Shillito Wood & Eastern Moors
We were blessed with a beautiful, sunny and warm day and began by walking down a quiet road with gorse bushes on our right before tarmac gave way to a grassy path and a poster nailed to a gate gave instruction and information – “Keep your dog on a lead as from 31st March to 31st July there will be basking adders, displaying skylarks and ground nesting curlew.” Sadly we didn’t see any of these even though we were peering into crevices hoping to see a snake.
We walked a path through moorland which stretched for miles around, the heathers dull, dry mounds dotted about. In the distance we could see a small gathering of brown cows before we crossed over the A621 and followed the path above Bar Brook and over the Eastern Moors. We could hear birds chirping in the heather around us, but had no sight of a skylark or curlew.
We arrived at a pond and Julie remarked that the last time they had been there in January the water was frozen over and people had broken the ice and were swimming there. A mother duck with four ducklings was spotted before we turned our attention to the path ahead and saw that the cows with calves, which we had seen earlier, were now standing in our way, with one cow bellowing aggressively. With a certain amount of trepidation, we walked towards them and managed to get past without incident. A young couple were waiting to see what happened to us, before deciding to chance it also.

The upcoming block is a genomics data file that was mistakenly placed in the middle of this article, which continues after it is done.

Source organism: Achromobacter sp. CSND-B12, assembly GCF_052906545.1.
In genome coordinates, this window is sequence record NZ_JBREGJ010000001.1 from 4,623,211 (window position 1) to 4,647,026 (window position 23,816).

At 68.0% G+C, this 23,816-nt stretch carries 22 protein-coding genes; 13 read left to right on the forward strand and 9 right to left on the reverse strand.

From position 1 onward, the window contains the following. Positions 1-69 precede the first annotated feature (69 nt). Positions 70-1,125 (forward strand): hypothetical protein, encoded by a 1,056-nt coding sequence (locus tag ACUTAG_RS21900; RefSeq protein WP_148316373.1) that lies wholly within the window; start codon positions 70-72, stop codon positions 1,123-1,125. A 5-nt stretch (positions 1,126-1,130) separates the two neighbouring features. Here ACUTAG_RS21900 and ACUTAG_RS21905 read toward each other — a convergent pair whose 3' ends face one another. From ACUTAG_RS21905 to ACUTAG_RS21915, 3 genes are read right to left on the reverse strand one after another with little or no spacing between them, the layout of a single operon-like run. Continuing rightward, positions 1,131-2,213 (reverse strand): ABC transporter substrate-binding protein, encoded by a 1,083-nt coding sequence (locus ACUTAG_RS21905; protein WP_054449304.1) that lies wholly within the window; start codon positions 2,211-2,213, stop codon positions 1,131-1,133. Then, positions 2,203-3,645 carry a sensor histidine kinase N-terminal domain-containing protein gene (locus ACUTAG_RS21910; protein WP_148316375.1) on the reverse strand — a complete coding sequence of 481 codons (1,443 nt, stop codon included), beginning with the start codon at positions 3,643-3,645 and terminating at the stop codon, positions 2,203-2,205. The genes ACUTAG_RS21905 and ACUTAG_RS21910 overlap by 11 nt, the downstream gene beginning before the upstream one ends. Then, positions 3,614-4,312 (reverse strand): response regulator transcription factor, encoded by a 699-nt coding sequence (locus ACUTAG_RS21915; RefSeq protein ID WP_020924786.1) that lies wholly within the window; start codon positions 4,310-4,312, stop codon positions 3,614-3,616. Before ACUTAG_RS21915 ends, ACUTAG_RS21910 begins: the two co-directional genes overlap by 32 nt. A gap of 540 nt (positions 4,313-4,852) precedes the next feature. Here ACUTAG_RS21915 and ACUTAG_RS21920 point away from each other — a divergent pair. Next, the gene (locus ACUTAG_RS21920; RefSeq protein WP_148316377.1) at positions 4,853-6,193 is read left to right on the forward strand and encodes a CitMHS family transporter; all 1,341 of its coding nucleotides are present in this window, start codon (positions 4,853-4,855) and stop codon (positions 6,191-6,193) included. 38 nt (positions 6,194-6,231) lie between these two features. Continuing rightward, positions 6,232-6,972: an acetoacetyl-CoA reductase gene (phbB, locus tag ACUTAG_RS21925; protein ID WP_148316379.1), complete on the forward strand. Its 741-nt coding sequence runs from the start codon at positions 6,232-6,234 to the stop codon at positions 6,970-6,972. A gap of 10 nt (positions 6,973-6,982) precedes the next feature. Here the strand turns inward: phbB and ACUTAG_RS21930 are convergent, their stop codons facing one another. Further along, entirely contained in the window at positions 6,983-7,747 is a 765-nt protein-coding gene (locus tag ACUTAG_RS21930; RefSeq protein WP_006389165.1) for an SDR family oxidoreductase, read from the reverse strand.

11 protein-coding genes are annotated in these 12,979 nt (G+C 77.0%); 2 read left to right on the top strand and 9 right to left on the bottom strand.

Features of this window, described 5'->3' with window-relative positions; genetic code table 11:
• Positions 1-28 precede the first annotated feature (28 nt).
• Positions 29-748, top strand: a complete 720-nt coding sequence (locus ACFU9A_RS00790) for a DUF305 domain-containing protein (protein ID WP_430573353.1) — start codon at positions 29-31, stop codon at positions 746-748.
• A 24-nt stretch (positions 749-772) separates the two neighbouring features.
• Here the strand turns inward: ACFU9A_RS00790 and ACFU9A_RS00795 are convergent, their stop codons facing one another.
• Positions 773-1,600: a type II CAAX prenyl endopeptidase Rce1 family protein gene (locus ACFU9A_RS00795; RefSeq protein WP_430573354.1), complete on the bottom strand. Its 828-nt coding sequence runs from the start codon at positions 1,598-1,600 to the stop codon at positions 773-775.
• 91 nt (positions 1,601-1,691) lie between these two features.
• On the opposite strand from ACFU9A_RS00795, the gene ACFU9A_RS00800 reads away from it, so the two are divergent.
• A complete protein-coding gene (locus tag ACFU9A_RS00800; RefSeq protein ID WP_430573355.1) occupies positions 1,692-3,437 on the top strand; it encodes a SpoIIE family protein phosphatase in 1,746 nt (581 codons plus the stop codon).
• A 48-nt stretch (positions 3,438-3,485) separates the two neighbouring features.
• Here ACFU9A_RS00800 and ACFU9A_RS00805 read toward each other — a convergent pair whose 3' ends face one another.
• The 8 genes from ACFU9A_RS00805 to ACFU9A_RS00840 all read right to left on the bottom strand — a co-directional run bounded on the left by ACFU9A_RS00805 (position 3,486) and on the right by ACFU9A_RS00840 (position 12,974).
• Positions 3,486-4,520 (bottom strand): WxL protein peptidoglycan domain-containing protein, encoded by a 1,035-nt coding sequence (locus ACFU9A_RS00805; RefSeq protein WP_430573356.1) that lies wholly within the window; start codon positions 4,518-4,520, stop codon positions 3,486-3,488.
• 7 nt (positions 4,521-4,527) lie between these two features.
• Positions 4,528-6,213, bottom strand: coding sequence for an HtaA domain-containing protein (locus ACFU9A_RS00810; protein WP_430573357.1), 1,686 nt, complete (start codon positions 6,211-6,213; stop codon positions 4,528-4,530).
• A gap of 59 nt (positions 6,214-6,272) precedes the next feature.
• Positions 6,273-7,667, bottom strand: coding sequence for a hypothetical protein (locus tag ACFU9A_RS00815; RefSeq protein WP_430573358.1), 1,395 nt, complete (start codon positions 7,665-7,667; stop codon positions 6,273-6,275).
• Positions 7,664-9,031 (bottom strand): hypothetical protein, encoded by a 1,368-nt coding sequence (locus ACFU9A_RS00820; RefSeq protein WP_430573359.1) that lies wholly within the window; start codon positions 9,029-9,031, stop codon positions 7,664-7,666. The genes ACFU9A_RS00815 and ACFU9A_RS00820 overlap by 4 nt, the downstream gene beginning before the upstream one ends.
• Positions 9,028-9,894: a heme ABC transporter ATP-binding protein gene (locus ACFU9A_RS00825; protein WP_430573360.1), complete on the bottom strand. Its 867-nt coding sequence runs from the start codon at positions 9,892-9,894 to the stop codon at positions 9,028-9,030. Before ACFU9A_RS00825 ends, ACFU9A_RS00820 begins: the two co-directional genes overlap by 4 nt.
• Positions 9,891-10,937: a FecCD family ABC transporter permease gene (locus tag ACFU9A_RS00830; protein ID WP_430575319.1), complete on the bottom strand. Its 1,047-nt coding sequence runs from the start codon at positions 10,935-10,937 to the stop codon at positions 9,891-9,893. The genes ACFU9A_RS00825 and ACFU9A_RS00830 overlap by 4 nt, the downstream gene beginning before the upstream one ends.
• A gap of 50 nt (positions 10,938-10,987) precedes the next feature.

We walked towards Bar Brook Reservoir and onto a tarmacked road with the moors still enveloping us, and came across a 6ft tall stone (a guide stoop) with a finger engraved and pointing in one direction “Sheffield”. The wording on the reverse was indistinguishable due to erosion. Beside it was another stone, lying on its back with the inscription “This place is neither here than there, so choose the road out or the long road to home”. We chose “the road out” as that was the direction we were going anyway.
Suddenly the views opened up as we re-crossed the A621, climbed a stile and entered a valley enclosed by trees. It was very muddy down there and we had to stride from one side of the path to the other to avoid the mixture of sludgy muck, but we did see a white butterfly and patches of bluebells and wild violets. After what seemed like miles we reached a grassy, dry path which rose towards the road and led us back to the car park.
Thanks to our leaders, Julie and Steve for a walk that involved a sudden rush of adrenalin (cows) and aching calves (mud) and was hugely enjoyable because of the warm weather.
Please notice that on the next 5 mile walk on Sunday 4th June we will be gathering at the church gates at 4pm with a packed lunch, flask and suitable walking gear. Transport can be arranged and if anyone wishes to join us you will be made most welcome